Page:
The other claim to fame I have is that, owing to how far in advance I ordered my copy of the latest album, my name was printed along with several hundred others in the background of the poster that came with the limited Fan Pack edition of the album. You can see it highlighted and then enlarged below.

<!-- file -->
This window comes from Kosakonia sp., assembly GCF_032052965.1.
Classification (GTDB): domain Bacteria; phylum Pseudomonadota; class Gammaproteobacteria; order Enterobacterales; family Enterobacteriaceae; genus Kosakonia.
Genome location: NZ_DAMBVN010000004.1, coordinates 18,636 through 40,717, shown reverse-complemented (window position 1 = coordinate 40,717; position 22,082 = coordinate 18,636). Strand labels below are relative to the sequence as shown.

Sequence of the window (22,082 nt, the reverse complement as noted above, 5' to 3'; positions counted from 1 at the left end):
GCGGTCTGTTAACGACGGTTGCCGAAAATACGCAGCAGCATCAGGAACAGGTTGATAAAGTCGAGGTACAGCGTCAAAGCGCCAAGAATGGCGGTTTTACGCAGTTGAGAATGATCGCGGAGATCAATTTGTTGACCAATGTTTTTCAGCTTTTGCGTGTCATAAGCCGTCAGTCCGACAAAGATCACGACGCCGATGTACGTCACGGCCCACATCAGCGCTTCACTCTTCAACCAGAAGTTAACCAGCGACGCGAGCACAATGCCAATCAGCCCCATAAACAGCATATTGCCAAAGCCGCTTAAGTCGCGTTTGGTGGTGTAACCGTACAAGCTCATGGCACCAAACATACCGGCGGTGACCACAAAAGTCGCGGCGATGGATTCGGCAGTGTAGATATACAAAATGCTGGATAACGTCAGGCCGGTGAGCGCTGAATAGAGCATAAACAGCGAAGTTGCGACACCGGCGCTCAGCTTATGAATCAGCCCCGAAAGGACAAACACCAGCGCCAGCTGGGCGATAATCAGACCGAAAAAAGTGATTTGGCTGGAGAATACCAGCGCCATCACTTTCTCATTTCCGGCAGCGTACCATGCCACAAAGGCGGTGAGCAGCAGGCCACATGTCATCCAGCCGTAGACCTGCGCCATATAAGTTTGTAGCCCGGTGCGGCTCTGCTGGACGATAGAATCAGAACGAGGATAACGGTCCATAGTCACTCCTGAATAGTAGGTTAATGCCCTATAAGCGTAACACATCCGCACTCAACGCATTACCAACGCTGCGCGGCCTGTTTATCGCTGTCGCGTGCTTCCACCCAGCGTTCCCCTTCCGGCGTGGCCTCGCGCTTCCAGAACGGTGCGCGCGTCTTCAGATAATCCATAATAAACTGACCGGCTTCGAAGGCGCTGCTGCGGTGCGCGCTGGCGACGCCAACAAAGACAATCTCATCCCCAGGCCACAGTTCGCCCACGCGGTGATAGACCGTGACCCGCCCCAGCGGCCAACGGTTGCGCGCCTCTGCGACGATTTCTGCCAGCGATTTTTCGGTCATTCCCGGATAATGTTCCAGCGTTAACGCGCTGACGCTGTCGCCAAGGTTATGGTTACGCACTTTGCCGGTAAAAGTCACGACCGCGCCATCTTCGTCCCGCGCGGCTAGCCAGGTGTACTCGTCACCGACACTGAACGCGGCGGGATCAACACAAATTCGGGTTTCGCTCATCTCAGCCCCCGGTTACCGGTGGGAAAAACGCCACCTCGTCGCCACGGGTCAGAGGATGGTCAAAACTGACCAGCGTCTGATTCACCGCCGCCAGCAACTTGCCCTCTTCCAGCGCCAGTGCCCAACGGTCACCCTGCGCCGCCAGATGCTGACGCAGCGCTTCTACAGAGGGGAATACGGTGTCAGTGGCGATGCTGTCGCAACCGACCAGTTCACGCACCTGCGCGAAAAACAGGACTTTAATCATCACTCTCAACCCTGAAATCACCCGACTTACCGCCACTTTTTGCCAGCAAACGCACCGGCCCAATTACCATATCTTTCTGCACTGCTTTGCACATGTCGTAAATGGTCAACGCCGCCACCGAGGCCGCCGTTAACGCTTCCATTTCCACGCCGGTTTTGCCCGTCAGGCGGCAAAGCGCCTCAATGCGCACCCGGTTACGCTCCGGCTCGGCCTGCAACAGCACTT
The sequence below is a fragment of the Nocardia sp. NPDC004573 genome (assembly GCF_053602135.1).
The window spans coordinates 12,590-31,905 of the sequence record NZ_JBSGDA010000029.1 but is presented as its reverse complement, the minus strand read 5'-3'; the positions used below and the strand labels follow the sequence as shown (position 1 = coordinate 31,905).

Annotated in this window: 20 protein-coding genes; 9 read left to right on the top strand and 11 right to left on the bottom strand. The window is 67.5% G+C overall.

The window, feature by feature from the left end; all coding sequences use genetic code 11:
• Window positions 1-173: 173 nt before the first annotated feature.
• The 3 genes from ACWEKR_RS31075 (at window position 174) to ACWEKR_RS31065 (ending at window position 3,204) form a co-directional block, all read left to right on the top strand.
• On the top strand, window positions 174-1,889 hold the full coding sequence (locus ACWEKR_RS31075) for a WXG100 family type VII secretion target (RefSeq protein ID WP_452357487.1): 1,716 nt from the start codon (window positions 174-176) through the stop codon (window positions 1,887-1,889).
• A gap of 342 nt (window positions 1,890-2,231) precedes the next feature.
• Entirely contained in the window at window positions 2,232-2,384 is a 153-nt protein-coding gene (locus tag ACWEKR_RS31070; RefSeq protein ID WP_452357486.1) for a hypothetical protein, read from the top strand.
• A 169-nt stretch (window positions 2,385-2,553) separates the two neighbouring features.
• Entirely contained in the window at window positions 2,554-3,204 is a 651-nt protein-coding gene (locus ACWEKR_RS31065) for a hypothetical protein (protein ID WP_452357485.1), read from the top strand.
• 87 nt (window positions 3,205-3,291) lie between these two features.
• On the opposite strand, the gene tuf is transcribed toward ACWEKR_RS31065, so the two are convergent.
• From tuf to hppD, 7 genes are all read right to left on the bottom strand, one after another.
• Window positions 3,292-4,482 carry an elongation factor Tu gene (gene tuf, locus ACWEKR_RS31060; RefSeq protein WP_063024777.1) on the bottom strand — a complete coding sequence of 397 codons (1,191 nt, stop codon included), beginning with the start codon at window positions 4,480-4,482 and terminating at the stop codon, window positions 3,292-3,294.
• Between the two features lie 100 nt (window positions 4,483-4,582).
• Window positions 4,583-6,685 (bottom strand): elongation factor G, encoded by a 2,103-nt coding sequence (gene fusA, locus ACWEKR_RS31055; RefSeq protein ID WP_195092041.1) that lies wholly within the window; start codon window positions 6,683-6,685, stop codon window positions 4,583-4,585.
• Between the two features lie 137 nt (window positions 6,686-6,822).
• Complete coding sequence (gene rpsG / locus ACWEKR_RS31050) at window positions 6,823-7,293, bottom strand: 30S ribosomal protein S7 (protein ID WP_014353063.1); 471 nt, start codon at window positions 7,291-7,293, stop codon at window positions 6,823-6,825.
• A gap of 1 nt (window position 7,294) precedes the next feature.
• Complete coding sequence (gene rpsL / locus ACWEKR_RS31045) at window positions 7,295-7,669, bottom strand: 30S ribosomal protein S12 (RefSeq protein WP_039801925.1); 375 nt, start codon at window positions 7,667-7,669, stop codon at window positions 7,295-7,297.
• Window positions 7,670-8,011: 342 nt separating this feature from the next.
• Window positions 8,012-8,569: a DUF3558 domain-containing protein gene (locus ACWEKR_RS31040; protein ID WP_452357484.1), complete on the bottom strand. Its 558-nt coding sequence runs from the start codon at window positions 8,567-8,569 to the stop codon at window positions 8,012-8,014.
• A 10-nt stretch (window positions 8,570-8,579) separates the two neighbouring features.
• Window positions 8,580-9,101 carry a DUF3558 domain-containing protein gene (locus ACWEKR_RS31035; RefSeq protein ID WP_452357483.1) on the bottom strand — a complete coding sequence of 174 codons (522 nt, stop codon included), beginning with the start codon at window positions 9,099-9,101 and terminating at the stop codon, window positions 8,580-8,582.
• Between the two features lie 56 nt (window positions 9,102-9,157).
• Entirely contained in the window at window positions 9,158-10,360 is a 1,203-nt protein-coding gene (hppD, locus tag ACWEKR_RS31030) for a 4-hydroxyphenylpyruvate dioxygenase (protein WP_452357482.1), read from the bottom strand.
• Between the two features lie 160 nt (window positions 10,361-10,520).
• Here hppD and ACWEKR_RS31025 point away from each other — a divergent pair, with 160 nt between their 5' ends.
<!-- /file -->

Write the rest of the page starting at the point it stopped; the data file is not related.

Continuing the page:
If you ever get the chance to see Alice live, you will not be disappointed – the greatest showman on the planet, and one of the warmest, wittiest people you could ever meet. I love him. Here’s “School’s Out” from that same gig – giant balloons, confetti, bubbles, swords, canes, top hats, a segue into Another Brick In The Wall Part 2 and back again, plenty of audience interaction, and masterful showmanship from Alice and every one of his band members – the biggest rock ‘n roll party going.